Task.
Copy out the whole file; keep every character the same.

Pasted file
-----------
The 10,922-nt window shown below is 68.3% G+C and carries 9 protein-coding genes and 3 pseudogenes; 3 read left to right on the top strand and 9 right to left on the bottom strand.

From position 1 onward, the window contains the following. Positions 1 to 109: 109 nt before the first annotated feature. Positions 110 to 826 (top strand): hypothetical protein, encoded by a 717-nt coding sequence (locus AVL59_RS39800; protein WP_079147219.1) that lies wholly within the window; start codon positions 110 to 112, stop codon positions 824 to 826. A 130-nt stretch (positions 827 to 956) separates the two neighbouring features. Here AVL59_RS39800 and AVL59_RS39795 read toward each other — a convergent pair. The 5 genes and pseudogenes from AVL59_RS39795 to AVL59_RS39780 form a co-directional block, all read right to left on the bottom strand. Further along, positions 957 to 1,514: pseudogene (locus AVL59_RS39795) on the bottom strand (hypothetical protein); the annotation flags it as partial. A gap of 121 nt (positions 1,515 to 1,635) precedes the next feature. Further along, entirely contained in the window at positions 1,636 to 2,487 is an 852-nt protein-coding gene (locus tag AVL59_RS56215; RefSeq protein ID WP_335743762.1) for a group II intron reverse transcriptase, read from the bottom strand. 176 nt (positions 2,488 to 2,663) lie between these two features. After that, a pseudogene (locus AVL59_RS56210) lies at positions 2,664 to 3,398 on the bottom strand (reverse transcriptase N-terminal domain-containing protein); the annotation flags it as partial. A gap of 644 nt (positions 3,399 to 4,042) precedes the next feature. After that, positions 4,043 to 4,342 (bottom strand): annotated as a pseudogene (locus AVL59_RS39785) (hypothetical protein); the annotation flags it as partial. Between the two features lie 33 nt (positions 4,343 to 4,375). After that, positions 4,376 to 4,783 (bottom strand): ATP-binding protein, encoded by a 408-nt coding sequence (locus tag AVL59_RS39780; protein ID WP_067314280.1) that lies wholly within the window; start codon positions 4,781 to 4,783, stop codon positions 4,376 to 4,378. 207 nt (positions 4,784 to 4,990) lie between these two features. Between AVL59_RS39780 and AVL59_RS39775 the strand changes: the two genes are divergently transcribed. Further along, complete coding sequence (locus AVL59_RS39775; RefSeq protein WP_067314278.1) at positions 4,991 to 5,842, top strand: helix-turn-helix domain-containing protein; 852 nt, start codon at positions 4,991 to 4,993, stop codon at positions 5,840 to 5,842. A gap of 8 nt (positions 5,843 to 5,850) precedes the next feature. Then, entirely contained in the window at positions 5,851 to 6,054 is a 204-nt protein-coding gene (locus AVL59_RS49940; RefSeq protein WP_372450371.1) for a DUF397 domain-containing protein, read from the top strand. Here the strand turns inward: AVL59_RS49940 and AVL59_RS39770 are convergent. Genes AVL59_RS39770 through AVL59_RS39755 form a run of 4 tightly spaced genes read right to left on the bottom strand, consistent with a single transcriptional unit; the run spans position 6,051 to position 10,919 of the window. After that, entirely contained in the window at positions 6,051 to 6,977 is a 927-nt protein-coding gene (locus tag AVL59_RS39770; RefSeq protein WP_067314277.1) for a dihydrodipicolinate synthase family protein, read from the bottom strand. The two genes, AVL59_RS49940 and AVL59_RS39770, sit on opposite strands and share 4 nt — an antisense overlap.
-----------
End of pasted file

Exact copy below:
The 10,922-nt window shown below is 68.3% G+C and carries 9 protein-coding genes and 3 pseudogenes; 3 read left to right on the top strand and 9 right to left on the bottom strand.

From position 1 onward, the window contains the following. Positions 1 to 109: 109 nt before the first annotated feature. Positions 110 to 826 (top strand): hypothetical protein, encoded by a 717-nt coding sequence (locus AVL59_RS39800; protein WP_079147219.1) that lies wholly within the window; start codon positions 110 to 112, stop codon positions 824 to 826. A 130-nt stretch (positions 827 to 956) separates the two neighbouring features. Here AVL59_RS39800 and AVL59_RS39795 read toward each other — a convergent pair. The 5 genes and pseudogenes from AVL59_RS39795 to AVL59_RS39780 form a co-directional block, all read right to left on the bottom strand. Further along, positions 957 to 1,514: pseudogene (locus AVL59_RS39795) on the bottom strand (hypothetical protein); the annotation flags it as partial. A gap of 121 nt (positions 1,515 to 1,635) precedes the next feature. Further along, entirely contained in the window at positions 1,636 to 2,487 is an 852-nt protein-coding gene (locus tag AVL59_RS56215; RefSeq protein ID WP_335743762.1) for a group II intron reverse transcriptase, read from the bottom strand. 176 nt (positions 2,488 to 2,663) lie between these two features. After that, a pseudogene (locus AVL59_RS56210) lies at positions 2,664 to 3,398 on the bottom strand (reverse transcriptase N-terminal domain-containing protein); the annotation flags it as partial. A gap of 644 nt (positions 3,399 to 4,042) precedes the next feature. After that, positions 4,043 to 4,342 (bottom strand): annotated as a pseudogene (locus AVL59_RS39785) (hypothetical protein); the annotation flags it as partial. Between the two features lie 33 nt (positions 4,343 to 4,375). After that, positions 4,376 to 4,783 (bottom strand): ATP-binding protein, encoded by a 408-nt coding sequence (locus tag AVL59_RS39780; protein ID WP_067314280.1) that lies wholly within the window; start codon positions 4,781 to 4,783, stop codon positions 4,376 to 4,378. 207 nt (positions 4,784 to 4,990) lie between these two features. Between AVL59_RS39780 and AVL59_RS39775 the strand changes: the two genes are divergently transcribed. Further along, complete coding sequence (locus AVL59_RS39775; RefSeq protein WP_067314278.1) at positions 4,991 to 5,842, top strand: helix-turn-helix domain-containing protein; 852 nt, start codon at positions 4,991 to 4,993, stop codon at positions 5,840 to 5,842. A gap of 8 nt (positions 5,843 to 5,850) precedes the next feature. Then, entirely contained in the window at positions 5,851 to 6,054 is a 204-nt protein-coding gene (locus AVL59_RS49940; RefSeq protein WP_372450371.1) for a DUF397 domain-containing protein, read from the top strand. Here the strand turns inward: AVL59_RS49940 and AVL59_RS39770 are convergent. Genes AVL59_RS39770 through AVL59_RS39755 form a run of 4 tightly spaced genes read right to left on the bottom strand, consistent with a single transcriptional unit; the run spans position 6,051 to position 10,919 of the window. After that, entirely contained in the window at positions 6,051 to 6,977 is a 927-nt protein-coding gene (locus tag AVL59_RS39770; RefSeq protein WP_067314277.1) for a dihydrodipicolinate synthase family protein, read from the bottom strand. The two genes, AVL59_RS49940 and AVL59_RS39770, sit on opposite strands and share 4 nt — an antisense overlap.